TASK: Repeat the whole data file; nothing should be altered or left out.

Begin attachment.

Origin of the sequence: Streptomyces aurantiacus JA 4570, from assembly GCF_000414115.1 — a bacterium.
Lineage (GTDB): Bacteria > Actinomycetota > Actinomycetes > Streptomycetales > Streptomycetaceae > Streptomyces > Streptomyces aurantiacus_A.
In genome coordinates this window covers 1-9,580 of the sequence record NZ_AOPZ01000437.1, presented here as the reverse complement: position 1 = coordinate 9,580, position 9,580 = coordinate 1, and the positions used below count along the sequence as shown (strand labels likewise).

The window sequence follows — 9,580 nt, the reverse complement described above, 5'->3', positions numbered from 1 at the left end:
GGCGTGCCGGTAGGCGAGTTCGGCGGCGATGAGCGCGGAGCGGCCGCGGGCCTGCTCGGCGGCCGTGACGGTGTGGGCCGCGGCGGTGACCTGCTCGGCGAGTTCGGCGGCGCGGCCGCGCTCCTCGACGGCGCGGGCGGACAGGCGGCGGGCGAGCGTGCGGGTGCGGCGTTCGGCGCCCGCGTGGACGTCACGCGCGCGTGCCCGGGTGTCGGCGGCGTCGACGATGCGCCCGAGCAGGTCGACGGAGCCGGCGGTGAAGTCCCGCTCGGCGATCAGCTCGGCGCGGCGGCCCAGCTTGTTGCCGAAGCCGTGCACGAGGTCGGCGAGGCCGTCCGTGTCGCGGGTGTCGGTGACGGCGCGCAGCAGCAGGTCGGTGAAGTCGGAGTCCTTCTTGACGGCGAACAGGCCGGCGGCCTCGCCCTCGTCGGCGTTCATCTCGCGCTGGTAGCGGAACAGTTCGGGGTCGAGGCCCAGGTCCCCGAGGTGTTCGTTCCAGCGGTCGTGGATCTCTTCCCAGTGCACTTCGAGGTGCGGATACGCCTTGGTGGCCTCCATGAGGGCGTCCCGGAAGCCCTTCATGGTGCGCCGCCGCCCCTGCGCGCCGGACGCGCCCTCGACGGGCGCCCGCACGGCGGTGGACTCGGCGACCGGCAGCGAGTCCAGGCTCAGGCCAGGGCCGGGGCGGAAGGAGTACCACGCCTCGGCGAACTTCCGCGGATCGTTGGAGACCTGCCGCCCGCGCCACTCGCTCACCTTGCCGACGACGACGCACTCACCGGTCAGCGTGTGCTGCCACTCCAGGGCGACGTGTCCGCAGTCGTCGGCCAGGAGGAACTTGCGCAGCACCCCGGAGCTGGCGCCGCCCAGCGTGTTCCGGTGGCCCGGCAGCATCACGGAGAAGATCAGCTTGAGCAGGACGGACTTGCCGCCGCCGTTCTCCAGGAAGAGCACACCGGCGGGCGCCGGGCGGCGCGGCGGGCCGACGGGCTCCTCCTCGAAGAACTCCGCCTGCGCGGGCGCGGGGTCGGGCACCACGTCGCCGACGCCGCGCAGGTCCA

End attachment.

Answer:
Origin of the sequence: Streptomyces aurantiacus JA 4570, from assembly GCF_000414115.1 — a bacterium.
Lineage (GTDB): Bacteria > Actinomycetota > Actinomycetes > Streptomycetales > Streptomycetaceae > Streptomyces > Streptomyces aurantiacus_A.
In genome coordinates this window covers 1-9,580 of the sequence record NZ_AOPZ01000437.1, presented here as the reverse complement: position 1 = coordinate 9,580, position 9,580 = coordinate 1, and the positions used below count along the sequence as shown (strand labels likewise).

The window sequence follows — 9,580 nt, the reverse complement described above, 5'->3', positions numbered from 1 at the left end:
GGCGTGCCGGTAGGCGAGTTCGGCGGCGATGAGCGCGGAGCGGCCGCGGGCCTGCTCGGCGGCCGTGACGGTGTGGGCCGCGGCGGTGACCTGCTCGGCGAGTTCGGCGGCGCGGCCGCGCTCCTCGACGGCGCGGGCGGACAGGCGGCGGGCGAGCGTGCGGGTGCGGCGTTCGGCGCCCGCGTGGACGTCACGCGCGCGTGCCCGGGTGTCGGCGGCGTCGACGATGCGCCCGAGCAGGTCGACGGAGCCGGCGGTGAAGTCCCGCTCGGCGATCAGCTCGGCGCGGCGGCCCAGCTTGTTGCCGAAGCCGTGCACGAGGTCGGCGAGGCCGTCCGTGTCGCGGGTGTCGGTGACGGCGCGCAGCAGCAGGTCGGTGAAGTCGGAGTCCTTCTTGACGGCGAACAGGCCGGCGGCCTCGCCCTCGTCGGCGTTCATCTCGCGCTGGTAGCGGAACAGTTCGGGGTCGAGGCCCAGGTCCCCGAGGTGTTCGTTCCAGCGGTCGTGGATCTCTTCCCAGTGCACTTCGAGGTGCGGATACGCCTTGGTGGCCTCCATGAGGGCGTCCCGGAAGCCCTTCATGGTGCGCCGCCGCCCCTGCGCGCCGGACGCGCCCTCGACGGGCGCCCGCACGGCGGTGGACTCGGCGACCGGCAGCGAGTCCAGGCTCAGGCCAGGGCCGGGGCGGAAGGAGTACCACGCCTCGGCGAACTTCCGCGGATCGTTGGAGACCTGCCGCCCGCGCCACTCGCTCACCTTGCCGACGACGACGCACTCACCGGTCAGCGTGTGCTGCCACTCCAGGGCGACGTGTCCGCAGTCGTCGGCCAGGAGGAACTTGCGCAGCACCCCGGAGCTGGCGCCGCCCAGCGTGTTCCGGTGGCCCGGCAGCATCACGGAGAAGATCAGCTTGAGCAGGACGGACTTGCCGCCGCCGTTCTCCAGGAAGAGCACACCGGCGGGCGCCGGGCGGCGCGGCGGGCCGACGGGCTCCTCCTCGAAGAACTCCGCCTGCGCGGGCGCGGGGTCGGGCACCACGTCGCCGACGCCGCGCAGGTCCA